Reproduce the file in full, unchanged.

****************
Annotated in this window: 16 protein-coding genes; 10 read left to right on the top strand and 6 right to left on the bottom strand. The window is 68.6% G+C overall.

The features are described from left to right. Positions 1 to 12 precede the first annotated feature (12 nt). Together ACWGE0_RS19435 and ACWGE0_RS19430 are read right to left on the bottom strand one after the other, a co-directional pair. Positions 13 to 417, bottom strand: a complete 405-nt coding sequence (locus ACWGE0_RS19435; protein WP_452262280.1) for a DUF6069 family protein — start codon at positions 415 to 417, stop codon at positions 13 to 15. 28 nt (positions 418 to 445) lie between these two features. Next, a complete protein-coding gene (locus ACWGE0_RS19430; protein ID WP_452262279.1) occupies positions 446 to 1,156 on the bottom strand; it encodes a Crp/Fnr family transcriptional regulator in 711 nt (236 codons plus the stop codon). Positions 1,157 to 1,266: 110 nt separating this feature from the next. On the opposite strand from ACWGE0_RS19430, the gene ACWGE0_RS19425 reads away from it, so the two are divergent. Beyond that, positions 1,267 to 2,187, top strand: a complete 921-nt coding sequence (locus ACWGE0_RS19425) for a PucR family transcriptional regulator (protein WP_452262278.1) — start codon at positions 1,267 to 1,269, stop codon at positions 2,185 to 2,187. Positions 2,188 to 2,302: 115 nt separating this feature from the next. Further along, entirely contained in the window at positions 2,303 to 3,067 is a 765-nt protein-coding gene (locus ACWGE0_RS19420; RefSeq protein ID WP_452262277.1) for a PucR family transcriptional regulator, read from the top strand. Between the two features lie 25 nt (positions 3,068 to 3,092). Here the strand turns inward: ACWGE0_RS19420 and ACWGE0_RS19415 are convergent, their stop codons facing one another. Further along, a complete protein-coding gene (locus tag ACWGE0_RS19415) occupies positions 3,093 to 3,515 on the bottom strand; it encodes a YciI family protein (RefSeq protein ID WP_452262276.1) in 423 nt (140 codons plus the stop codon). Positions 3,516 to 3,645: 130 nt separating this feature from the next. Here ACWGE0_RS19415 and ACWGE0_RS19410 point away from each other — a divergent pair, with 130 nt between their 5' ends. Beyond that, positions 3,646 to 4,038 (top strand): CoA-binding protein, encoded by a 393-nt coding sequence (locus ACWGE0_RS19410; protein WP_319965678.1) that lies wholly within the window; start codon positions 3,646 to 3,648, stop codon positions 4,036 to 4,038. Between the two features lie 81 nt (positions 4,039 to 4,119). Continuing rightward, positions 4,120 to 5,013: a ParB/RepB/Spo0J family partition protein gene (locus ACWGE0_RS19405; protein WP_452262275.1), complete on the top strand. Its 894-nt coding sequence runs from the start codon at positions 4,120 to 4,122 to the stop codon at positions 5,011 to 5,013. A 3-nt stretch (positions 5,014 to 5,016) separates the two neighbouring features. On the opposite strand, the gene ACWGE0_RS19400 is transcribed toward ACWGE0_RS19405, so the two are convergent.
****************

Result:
Annotated in this window: 16 protein-coding genes; 10 read left to right on the top strand and 6 right to left on the bottom strand. The window is 68.6% G+C overall.

The features are described from left to right. Positions 1 to 12 precede the first annotated feature (12 nt). Together ACWGE0_RS19435 and ACWGE0_RS19430 are read right to left on the bottom strand one after the other, a co-directional pair. Positions 13 to 417, bottom strand: a complete 405-nt coding sequence (locus ACWGE0_RS19435; protein WP_452262280.1) for a DUF6069 family protein — start codon at positions 415 to 417, stop codon at positions 13 to 15. 28 nt (positions 418 to 445) lie between these two features. Next, a complete protein-coding gene (locus ACWGE0_RS19430; protein ID WP_452262279.1) occupies positions 446 to 1,156 on the bottom strand; it encodes a Crp/Fnr family transcriptional regulator in 711 nt (236 codons plus the stop codon). Positions 1,157 to 1,266: 110 nt separating this feature from the next. On the opposite strand from ACWGE0_RS19430, the gene ACWGE0_RS19425 reads away from it, so the two are divergent. Beyond that, positions 1,267 to 2,187, top strand: a complete 921-nt coding sequence (locus ACWGE0_RS19425) for a PucR family transcriptional regulator (protein WP_452262278.1) — start codon at positions 1,267 to 1,269, stop codon at positions 2,185 to 2,187. Positions 2,188 to 2,302: 115 nt separating this feature from the next. Further along, entirely contained in the window at positions 2,303 to 3,067 is a 765-nt protein-coding gene (locus ACWGE0_RS19420; RefSeq protein ID WP_452262277.1) for a PucR family transcriptional regulator, read from the top strand. Between the two features lie 25 nt (positions 3,068 to 3,092). Here the strand turns inward: ACWGE0_RS19420 and ACWGE0_RS19415 are convergent, their stop codons facing one another. Further along, a complete protein-coding gene (locus tag ACWGE0_RS19415) occupies positions 3,093 to 3,515 on the bottom strand; it encodes a YciI family protein (RefSeq protein ID WP_452262276.1) in 423 nt (140 codons plus the stop codon). Positions 3,516 to 3,645: 130 nt separating this feature from the next. Here ACWGE0_RS19415 and ACWGE0_RS19410 point away from each other — a divergent pair, with 130 nt between their 5' ends. Beyond that, positions 3,646 to 4,038 (top strand): CoA-binding protein, encoded by a 393-nt coding sequence (locus ACWGE0_RS19410; protein WP_319965678.1) that lies wholly within the window; start codon positions 3,646 to 3,648, stop codon positions 4,036 to 4,038. Between the two features lie 81 nt (positions 4,039 to 4,119). Continuing rightward, positions 4,120 to 5,013: a ParB/RepB/Spo0J family partition protein gene (locus ACWGE0_RS19405; protein WP_452262275.1), complete on the top strand. Its 894-nt coding sequence runs from the start codon at positions 4,120 to 4,122 to the stop codon at positions 5,011 to 5,013. A 3-nt stretch (positions 5,014 to 5,016) separates the two neighbouring features. On the opposite strand, the gene ACWGE0_RS19400 is transcribed toward ACWGE0_RS19405, so the two are convergent.